As observed from the graph, all the points do not fall on the predicted line. Some lie above, while some are beneath the line. These are all the residuals (in order words, the remnants obtained after the regression analysis). If the predicted line falls above a point, it means that pce is over-predicted (that is, pce – pcehat is negative) and if it is beneath a point, it implies that pce is under-predicted (that is, pce – pcehat is positive). The sum and mean of the residuals equals zero.

MS: implies mean sum of squared residuals obtained by dividing SS by df i.e. SS/df

F: captures whether the explanatory variable, income is significant in explaining the outcome variable, pce. The higher the F-stat, the better for the model.

Significance F: this is the probability value that indicates the statistical significance of the F ratio. A significance-value that is less than 0.05 is often preferred.

Coefficient: this is the slope coefficient. The estimate for income. The sign of the coefficient also tells you the direction of the relationship. A positive (negative) sign implies a positive (negative) relationship.

Intercept: this is the hypothetical outcome on pce if income is zero. It is also the intercept for the model.

Standard error: this is the standard deviation for the coefficient. That is, since you are not so sure about the exact value for income, there will be some variation in the prediction for the coefficient. Therefore, the standard error shows how much deviation occurs from predicting the slope coefficient estimate.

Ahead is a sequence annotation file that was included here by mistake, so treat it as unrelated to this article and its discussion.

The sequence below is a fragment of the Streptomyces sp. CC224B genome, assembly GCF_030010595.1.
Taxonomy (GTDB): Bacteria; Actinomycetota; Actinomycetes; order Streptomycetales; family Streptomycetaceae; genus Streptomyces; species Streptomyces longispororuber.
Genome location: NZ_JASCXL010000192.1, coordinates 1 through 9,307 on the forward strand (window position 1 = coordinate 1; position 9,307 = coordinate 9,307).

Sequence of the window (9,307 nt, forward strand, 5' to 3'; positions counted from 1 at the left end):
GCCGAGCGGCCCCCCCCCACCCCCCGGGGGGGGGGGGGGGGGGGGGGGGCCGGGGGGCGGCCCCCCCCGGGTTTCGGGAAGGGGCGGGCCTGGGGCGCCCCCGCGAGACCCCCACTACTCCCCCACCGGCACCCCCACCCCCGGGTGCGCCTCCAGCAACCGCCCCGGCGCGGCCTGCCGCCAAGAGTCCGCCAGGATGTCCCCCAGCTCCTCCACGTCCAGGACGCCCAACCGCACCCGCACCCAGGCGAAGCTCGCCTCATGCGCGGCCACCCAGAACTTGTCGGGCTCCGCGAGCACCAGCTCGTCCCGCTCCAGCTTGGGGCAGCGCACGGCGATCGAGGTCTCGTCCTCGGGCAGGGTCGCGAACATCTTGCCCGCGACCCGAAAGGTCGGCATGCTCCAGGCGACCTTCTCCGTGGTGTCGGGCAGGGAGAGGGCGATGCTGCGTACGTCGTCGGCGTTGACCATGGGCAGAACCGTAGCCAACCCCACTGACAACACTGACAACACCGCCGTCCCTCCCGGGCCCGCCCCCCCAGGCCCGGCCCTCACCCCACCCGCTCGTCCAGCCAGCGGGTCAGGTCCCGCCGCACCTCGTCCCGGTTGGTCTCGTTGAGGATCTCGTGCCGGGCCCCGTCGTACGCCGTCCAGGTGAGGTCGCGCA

t-stat: this measures the number of standard errors that the coefficient is from zero. It is obtained by: coeff/std. error. A t-stat above 2 is sufficient evidence against the null hypothesis

P-value: there are several interpretations for this. (1) it is smallest evidence required to reject the null hypothesis, (2) it is the probability that one would have obtained the slope coefficient value from the data if the actual slope coefficient is zero, (3) the p-value looks up the t-stat table using the degree of freedom (df) to show the number of standard errors the coefficient is from zero, (4) tells whether the relationship is significant or not.

So, if the p-value is 0.3, then it means that you are only 70% (that is, (100-30)% ) confident that the slope coefficient is non-zero. This is not good enough. This is because a very low p-value gives a higher level of confidence in rejecting the null hypothesis. Hence, a p-value of 0.02, implies that you are 98% (that is, (100 - 2)% ) confident that the slope coefficient is non-zero which is more re-assuring! J.

Lower and Upper 95%: these are the confidence intervals. If the coefficient is significant, this interval will contain that slope coefficient but it will not, if otherwise.

Assignment:
Use Gujarati and Porter Table7_12.dta or Table7_12.xlsx dataset.
(1)  With pce as the dependent variable and gdpi as the explanatory variable, plot the graph of pce and gdpi, what do you observe?
(2)  Run your regression. Can you interpret the table and the features?
(3)  Plot the predicted line. What are your observations?

I have taken you through the basic features of a regression output using Excel data analysis software on ordinary least squares (OLS) model in a simple linear regression. So, you now have the basic idea of what the F-stat, t-stat, df, SS, MS, prob>F, p>|t|, confidence interval, R2, coefficient, standard error stand for.

[Watch video on "How to interpret regression output in Excel"]

Practice the assignment and if you still have further questions, kindly post them below....